Advanced Energy Perspectives

In the Clean Power Plan, EPA – and states – can count on advanced energy to do more

Posted by Matt Stanberry

Nov 19, 2014 11:51:00 AM

    

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On Nov. 5, we submitted to the Environmental Protection Agency AEE’s comments on the Clean Power Plan. As we testified in the Agency’s hearing in July, AEE supports the Clean Power Plan, because we see it as a vital step toward modernizing the U.S. electric power system for greater efficiency, reliability, and economic opportunity. Compliance with the Clean Power Plan may be complicated, but with all the technologies available and all the flexibility allowed for individual states to develop plans that make sense for them, EPA’s state targets for reduced greenhouse gas emissions will be easy to achieve. In our comments, what we told EPA is this: Advanced energy can contribute much more to emission reduction than the draft of the Clean Power Plan contemplates, and provide economic benefits at the same time.

 

Methodologies utilized by EPA in setting state-by-state targets based on expected use of energy efficiency and renewable energy to reduce emission rates significantly underestimate their potential, both today and in the future. EPA has ignored billions of dollars in annual energy efficiency investments – including those made largely outside utility programs by energy services companies (ESCOs) – that can be relied upon to achieve even greater emission reductions in the years ahead. Its targets for zero-emission renewable energy do not take into account distributed energy installations – notably rooftop solar, the fastest growing renewable energy technology – nor all the renewable resources that states will have available to them as the costs of wind, solar, and other technologies continue to fall between now and 2030.

 

In our comments, we urged EPA to strengthen the target based on renewable energy to better reflect what is actually achievable and cost-effective given available resources in states and the demonstrated trend toward lower costs. Similarly, the targets set based on end-use efficiency should be strengthened to reflect the full extent of achievable efficiency as demonstrated in the market.

 

An Executive Summary of AEE’s comments and the full 62-page filing can be found here.

 

Part of the problem is simply the difficulty of predicting the technological progress that will take place by 2030 and beyond. For this reason, we called on EPA to regularly review and revise its emission targets given the steady improvement of advanced energy technologies, which will enable greater emission reductions over time.

 

Besides ways to strengthen the targets associated with advanced energy, we also urged EPA to take several actions to encourage the use of advanced energy technologies by states.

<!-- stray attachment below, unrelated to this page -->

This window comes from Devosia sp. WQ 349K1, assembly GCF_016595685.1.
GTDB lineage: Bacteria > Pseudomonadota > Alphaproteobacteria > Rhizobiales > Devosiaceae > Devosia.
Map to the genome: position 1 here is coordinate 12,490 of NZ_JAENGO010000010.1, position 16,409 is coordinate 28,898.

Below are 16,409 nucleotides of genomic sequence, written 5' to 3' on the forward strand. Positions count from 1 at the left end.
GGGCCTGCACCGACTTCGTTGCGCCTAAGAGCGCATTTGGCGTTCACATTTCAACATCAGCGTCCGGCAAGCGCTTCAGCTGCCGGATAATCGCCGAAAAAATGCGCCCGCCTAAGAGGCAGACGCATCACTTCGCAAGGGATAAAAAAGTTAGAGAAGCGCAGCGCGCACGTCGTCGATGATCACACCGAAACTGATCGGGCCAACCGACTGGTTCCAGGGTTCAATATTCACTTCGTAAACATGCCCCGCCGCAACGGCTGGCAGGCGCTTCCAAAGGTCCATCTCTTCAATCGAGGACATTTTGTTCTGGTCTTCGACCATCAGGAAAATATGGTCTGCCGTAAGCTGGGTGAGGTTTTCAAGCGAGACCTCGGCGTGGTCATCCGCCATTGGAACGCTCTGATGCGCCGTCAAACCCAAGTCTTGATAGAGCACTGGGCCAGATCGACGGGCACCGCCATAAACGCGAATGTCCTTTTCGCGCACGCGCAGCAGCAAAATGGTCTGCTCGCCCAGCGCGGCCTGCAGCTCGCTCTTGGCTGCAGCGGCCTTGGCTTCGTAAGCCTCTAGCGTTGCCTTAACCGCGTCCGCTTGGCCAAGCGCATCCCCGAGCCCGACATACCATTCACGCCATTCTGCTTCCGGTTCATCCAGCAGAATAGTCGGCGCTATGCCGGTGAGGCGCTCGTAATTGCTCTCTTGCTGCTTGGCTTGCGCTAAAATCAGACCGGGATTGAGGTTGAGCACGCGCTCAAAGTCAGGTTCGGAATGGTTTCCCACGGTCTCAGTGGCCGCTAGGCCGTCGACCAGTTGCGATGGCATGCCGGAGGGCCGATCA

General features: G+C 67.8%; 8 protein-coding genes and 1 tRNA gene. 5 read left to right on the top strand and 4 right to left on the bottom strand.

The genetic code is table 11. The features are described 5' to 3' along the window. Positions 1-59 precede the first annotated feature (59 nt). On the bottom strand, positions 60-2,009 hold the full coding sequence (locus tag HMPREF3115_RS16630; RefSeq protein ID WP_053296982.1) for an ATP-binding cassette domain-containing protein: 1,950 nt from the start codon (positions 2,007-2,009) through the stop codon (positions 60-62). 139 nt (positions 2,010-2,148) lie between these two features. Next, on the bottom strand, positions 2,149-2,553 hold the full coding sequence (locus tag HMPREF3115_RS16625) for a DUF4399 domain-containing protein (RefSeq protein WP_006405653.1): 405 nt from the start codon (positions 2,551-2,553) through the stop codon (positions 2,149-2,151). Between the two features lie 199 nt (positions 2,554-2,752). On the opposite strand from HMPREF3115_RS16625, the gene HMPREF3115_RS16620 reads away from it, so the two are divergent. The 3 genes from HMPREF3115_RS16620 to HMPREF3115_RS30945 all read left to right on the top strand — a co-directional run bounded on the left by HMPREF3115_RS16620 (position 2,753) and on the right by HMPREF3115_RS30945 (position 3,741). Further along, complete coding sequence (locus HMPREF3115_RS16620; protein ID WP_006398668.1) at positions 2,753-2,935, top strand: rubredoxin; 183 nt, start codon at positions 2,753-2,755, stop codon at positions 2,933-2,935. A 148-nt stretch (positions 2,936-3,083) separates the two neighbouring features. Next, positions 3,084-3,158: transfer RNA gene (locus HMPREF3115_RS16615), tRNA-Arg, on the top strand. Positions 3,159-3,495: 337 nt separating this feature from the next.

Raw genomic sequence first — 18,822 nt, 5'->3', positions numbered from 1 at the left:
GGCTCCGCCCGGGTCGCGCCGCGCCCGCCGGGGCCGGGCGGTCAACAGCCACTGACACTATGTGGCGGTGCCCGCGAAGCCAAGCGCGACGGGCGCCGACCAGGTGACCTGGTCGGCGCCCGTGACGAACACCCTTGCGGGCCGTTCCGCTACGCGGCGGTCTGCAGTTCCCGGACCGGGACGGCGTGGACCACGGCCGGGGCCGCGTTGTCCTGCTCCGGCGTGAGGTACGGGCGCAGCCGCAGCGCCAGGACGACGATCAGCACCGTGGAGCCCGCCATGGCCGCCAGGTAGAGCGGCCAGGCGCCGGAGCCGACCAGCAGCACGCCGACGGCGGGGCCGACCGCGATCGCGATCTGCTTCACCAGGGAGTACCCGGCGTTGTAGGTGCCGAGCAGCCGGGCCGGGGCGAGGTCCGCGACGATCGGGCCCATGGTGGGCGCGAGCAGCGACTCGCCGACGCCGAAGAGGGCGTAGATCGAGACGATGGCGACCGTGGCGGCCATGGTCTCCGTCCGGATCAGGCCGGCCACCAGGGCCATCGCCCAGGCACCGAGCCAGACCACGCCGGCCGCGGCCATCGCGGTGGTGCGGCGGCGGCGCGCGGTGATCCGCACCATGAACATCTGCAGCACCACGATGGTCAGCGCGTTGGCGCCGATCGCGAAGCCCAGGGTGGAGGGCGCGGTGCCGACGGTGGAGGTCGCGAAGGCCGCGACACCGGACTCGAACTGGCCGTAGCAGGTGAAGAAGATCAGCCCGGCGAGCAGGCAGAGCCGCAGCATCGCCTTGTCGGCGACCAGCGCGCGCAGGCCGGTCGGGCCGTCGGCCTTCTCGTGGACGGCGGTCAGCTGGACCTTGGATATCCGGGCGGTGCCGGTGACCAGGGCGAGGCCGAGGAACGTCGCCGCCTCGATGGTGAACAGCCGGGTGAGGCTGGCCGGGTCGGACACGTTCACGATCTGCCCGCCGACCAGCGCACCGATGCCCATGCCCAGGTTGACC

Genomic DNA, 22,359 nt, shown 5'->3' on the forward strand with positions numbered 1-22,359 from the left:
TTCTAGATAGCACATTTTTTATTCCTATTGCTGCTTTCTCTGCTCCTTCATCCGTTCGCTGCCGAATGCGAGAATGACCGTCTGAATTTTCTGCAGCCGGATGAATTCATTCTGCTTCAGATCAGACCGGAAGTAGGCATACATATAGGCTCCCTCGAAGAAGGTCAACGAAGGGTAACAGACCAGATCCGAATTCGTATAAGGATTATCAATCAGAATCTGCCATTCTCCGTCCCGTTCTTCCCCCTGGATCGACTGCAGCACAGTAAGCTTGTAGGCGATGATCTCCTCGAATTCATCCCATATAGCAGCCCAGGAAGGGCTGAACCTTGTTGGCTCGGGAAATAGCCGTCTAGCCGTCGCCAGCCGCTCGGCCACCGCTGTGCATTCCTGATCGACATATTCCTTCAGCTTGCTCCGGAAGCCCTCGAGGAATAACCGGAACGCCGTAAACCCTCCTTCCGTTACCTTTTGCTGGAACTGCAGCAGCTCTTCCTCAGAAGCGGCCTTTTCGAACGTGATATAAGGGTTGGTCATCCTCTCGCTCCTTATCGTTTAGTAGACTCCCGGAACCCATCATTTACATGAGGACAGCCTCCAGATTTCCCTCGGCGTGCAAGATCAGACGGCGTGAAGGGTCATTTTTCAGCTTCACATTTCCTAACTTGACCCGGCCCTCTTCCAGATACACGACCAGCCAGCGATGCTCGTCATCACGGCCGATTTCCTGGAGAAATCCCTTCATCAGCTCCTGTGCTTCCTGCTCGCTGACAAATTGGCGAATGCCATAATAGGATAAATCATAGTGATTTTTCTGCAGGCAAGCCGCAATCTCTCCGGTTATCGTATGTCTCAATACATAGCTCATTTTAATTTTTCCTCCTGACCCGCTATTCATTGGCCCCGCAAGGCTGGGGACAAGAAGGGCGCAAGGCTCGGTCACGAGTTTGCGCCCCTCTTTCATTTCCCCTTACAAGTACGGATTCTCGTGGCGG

One way to do this is to explicitly approve more emission-reducing technologies for compliance. We called on EPA to expand the range of options to include the 40 technologies described in AEE’s Advanced Energy Technologies for Greenhouse Gas Reduction. The full report is available here.

 

In order to avoid uncertainty on the part of states about eligible technologies and how to incorporate them into compliance plans, EPA needs to clarify the crediting of emission reductions from renewable energy and energy efficiency actions in a variety of ways. Specifically, we urged EPA to develop a non-exclusive list of protocols for evaluation, measurement, and verification (EM&V), so that states could employ energy efficiency in their compliance plans with confidence.

 

We also asked that EPA provide clarity as to the crediting of renewable energy across state lines, in order to encourage the continued expansion of interstate markets. EPA should also improve the crediting of energy efficiency investments in states that are energy exporters, as well as clarify the crediting of emission reductions that occur in one state as a result of efficiency investments made in another state.

 

Finally, AEE urged EPA to accelerate advanced energy markets, and their associated emission reductions, by crediting emission reductions achieved prior to 2020 by new projects stemming from state compliance plans.

 

In sum, we are urging EPA to build upon the solid foundation of the Clean Power Plan by making changes in the final rule to fully realize the benefits of advanced energy technologies for emission reduction and economic growth. With the formal comment period open until December 1, we hope other supporters of a better energy future will do the same. Click below to download the full version of AEE's comments.

 

Download AEE's Comments

 

 

Topics: EPA GHG Regs

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